Trump Voters Actually Do Care About the Environment, Kind Of
April 12, 2017
By Greg Hinz
Environmental issues carry political weight even with Donald Trump voters, and even when top aides to the new president seem anything but green. But for the issue to count, it had better be something those voters can see and smell and feel.
That’s the big takeaway from a fascinating set of 12 focus groups that Chicago’s Environmental Law & Policy Center conducted in recent weeks with Trump voters in swing-state Midwest cities.
Participants from Grand Rapids, Mich.; Toledo, Ohio; and Ft. Wayne, Ind., made it quite clear they care about pollution that’s visible, especially of water used for drinking, swimming and recreation. But global warming drew a big “meh” from the focus groups, many of them industrial workers.
“Water matters, and matters a lot,” said Ann Selzer of Selzer & Co., who ran the focus groups for ELPC. “It is a concrete issue they can see in their daily lives.”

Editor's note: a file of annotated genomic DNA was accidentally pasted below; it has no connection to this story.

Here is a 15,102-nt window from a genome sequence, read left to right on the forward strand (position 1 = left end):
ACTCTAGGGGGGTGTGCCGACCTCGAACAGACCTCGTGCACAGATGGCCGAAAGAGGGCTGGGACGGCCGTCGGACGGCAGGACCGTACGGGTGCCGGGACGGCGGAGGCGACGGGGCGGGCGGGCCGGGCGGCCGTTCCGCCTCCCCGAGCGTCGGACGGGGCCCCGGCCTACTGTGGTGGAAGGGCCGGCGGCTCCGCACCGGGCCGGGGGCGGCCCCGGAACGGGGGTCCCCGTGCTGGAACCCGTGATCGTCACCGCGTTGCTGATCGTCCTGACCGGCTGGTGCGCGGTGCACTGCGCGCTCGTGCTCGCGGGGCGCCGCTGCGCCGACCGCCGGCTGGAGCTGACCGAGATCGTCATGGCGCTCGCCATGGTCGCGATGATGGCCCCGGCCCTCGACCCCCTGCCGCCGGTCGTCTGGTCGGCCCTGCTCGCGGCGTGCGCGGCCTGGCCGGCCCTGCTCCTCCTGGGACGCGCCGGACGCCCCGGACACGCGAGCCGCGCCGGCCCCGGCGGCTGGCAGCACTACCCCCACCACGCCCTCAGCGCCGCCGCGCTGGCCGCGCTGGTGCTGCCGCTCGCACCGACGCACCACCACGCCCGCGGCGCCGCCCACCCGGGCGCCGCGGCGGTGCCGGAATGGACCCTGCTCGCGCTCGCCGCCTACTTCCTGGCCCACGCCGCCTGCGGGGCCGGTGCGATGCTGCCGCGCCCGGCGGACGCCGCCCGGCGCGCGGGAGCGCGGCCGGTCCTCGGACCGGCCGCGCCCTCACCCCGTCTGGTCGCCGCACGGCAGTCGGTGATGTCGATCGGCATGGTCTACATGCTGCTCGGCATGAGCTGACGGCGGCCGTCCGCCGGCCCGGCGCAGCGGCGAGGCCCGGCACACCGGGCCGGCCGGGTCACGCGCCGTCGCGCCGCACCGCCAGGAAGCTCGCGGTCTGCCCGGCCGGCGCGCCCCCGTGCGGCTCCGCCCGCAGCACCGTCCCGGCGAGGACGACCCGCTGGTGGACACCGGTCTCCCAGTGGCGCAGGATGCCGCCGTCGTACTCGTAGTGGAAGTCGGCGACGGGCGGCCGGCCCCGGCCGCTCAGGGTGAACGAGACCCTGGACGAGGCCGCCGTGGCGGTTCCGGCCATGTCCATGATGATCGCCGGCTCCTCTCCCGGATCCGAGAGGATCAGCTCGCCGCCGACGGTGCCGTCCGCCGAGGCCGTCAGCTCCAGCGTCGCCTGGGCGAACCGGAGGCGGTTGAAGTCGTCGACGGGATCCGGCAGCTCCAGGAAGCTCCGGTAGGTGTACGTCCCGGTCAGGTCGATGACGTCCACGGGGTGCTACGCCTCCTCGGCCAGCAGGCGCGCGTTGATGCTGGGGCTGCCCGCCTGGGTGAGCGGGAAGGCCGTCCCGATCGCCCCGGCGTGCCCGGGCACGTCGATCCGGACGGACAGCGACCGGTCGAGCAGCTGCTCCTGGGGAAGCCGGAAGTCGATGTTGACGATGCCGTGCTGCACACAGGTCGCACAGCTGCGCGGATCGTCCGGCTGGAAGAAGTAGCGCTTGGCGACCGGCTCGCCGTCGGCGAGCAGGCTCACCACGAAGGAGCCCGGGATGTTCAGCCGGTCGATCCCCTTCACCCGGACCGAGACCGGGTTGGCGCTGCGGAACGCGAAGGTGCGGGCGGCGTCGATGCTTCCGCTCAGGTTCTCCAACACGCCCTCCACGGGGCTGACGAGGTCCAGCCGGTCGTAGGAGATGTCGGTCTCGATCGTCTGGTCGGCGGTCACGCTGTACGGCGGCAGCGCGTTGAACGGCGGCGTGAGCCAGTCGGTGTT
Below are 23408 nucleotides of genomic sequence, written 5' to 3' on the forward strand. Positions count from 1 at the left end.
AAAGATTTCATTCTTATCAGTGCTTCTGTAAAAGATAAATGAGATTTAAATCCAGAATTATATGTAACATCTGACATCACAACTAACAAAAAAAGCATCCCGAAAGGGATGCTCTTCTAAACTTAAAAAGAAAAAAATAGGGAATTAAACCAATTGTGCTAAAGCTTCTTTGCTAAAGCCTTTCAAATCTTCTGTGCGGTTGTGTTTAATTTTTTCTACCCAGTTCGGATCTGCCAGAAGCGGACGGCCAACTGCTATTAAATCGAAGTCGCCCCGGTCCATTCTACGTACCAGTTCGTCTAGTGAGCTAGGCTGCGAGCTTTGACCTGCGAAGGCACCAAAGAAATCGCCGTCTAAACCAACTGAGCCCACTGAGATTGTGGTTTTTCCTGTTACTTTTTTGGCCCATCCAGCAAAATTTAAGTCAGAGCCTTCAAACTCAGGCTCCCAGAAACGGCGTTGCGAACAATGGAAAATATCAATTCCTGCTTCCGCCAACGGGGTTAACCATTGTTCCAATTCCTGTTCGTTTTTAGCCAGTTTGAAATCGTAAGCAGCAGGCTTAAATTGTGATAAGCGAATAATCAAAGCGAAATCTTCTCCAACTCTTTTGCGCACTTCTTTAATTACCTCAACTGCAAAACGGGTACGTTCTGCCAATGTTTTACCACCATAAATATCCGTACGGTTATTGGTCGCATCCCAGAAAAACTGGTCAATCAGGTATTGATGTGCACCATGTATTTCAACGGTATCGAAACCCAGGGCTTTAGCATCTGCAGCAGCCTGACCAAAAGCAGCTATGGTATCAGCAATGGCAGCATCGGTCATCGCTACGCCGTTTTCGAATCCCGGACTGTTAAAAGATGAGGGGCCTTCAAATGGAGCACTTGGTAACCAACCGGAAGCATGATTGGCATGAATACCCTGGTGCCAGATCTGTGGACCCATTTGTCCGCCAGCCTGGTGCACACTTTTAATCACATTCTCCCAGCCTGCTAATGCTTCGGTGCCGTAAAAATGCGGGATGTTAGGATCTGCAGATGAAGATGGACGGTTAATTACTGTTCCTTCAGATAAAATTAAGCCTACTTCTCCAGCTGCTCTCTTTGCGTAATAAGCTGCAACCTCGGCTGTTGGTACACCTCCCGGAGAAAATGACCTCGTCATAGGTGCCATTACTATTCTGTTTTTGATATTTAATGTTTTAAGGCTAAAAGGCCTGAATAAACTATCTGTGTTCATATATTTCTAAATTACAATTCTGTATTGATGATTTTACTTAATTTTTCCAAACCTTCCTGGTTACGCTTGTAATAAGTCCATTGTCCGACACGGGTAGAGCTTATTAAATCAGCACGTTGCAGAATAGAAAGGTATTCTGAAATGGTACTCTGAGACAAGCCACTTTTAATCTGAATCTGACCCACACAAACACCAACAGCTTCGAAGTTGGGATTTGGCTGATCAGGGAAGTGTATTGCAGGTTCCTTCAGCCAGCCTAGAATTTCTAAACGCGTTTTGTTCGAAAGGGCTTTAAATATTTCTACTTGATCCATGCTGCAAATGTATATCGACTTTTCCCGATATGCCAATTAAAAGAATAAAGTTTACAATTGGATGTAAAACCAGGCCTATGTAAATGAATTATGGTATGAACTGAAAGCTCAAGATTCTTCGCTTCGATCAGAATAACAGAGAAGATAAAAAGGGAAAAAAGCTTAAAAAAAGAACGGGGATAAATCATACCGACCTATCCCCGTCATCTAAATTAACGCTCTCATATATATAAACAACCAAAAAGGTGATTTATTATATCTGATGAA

Efforts to boost renewable energy also resonate with voters, particularly if they result in job creation, Selzer says.
The key on that point is numbers—showing the jobs that have been created. “Data on installed solar capacity in Indiana was met with awe and a spark that the state is a leader in the Midwest,” Selzer wrote in a report on the sessions. “They want to feel this kind of pride, and discovering what already is happening makes them feel more favorable to the renewable energy development.”